Editor’s note: Natallia describes the most effective measures to ensure security for a telehealth application. And if you consider creating a secure telehealth solution, you are welcome to explore ScienceSoft’s telehealth app development offering.
As statistics show, the telehealth market is growing rapidly, which means that the amount of personal data transmitted through telemedicine solutions grows too. Thus, the issue of telemedicine security is getting more important as the leakage of PHI (protected health information) results in serious financial and reputational losses for care providers. Based on ScienceSoft’s experience, I would like to help the care providers avoid PHI leakages by outlining important security measures that should be taken during telehealth app development and after an application’s roll-out.
In the healthcare industry, data encryption refers to translating the patient data into the form that cannot be decrypted by unauthorized users or users who do not have an encryption key. Even if a data leakage occurs, thieves receive encrypted health information. For example, we used data encryption to ensure the security of peer-to-peer video connection between patients and medical staff when developing an Android version of the Chiron Health platform.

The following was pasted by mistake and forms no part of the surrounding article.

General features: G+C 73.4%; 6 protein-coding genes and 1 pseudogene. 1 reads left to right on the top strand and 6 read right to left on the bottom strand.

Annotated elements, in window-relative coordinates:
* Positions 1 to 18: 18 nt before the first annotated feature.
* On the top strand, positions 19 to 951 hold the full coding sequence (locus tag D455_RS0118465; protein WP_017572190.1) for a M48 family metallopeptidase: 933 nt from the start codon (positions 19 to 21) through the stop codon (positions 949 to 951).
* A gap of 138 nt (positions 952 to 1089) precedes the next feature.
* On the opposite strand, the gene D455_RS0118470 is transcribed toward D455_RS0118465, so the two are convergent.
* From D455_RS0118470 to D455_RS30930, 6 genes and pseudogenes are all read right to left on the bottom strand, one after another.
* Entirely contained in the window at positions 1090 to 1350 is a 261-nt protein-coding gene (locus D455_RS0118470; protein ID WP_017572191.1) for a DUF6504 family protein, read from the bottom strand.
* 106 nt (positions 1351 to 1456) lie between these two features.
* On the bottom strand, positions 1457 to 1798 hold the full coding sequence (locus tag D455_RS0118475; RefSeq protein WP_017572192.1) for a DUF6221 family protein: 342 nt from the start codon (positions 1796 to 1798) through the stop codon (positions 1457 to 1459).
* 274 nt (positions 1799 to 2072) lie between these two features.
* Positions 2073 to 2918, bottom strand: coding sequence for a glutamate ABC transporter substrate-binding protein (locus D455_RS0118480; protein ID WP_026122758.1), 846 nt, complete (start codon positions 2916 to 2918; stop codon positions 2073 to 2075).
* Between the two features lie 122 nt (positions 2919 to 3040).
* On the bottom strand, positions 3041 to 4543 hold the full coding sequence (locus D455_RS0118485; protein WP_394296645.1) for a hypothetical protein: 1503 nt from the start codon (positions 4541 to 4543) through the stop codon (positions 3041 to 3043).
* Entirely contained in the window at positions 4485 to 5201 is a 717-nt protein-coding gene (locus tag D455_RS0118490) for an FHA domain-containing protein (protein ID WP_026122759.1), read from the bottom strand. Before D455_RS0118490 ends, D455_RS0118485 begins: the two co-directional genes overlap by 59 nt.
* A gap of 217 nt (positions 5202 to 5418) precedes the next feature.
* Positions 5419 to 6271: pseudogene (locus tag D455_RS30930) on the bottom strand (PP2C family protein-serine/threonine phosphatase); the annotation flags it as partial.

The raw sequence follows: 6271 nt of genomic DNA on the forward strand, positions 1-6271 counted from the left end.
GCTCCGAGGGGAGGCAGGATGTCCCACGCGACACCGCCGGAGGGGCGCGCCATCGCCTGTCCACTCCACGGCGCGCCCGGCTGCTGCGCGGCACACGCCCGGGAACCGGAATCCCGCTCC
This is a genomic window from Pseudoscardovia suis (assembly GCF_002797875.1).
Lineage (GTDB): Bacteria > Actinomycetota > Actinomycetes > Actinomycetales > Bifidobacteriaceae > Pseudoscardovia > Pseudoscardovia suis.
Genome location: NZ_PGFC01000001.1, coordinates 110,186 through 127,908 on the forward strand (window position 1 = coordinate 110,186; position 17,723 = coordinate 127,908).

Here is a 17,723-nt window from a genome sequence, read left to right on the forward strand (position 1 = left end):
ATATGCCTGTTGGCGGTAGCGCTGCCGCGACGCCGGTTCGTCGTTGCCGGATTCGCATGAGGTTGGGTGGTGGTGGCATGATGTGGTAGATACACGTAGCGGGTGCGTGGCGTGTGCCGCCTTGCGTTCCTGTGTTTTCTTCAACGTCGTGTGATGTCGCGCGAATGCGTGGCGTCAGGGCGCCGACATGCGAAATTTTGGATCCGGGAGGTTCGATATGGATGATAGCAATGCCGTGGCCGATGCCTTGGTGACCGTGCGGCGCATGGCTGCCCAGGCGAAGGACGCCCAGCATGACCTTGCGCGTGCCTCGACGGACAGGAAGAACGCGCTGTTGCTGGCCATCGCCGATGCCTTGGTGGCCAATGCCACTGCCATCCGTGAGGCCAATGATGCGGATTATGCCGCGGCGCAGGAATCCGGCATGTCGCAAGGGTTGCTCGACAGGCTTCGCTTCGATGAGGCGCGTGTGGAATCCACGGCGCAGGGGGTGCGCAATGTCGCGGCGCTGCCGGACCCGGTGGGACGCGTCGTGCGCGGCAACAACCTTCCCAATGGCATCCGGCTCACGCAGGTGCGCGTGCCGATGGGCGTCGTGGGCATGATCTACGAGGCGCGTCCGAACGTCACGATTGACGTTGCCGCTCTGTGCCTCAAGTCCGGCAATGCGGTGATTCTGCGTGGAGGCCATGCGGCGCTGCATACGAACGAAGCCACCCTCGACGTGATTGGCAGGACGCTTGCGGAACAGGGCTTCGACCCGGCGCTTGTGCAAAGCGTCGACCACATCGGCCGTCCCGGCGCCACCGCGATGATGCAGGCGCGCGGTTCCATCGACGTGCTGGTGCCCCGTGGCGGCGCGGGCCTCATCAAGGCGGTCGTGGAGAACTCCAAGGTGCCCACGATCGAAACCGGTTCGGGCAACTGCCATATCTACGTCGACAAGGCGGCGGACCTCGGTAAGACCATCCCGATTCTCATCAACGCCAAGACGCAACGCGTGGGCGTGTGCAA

Encryption is applied to both stored and transmitted in the network patient data:
- Data encryption at rest protects PHI when it is stored in the cloud or on-premises. As it can slow down the work of a telemedicine solution, I always advise using file-level or block-level encryption to prevent a decrease in the application speed.
- Data encryption in transit secures PHI when it’s transmitted using in-transit encryption standards such as SSL/TLS certificates.
To regulate who and to what extent can access the patient data in a telehealth solution, I recommend employing such measures as setting up user roles, user authentication, access rights, action permissions, automatic logoff, etc. Thus, patients and medical staff are assigned different roles that enable them to acquire particular information only and perform a limited set of actions. For example, we at ScienceSoft carried similar measures to ensure telehealth security during the development of a remote care mobile solution.
As my experience shows, regular vulnerability assessment and penetration testing procedures can help assess an overall security level of a telemedicine app. You can use recommendations issued following the audit results to increase and maintain the quality of telehealth security.
To achieve telemedicine security and patient health data safety with a telehealth app, I strongly recommend making provision for such security measures as data encryption and data access control, carry out regular security audits, and ensure continuous telemedicine system monitoring. If you need a qualified vendor to perform these procedures, feel free to turn to ScienceSoft’s healthcare IT team.
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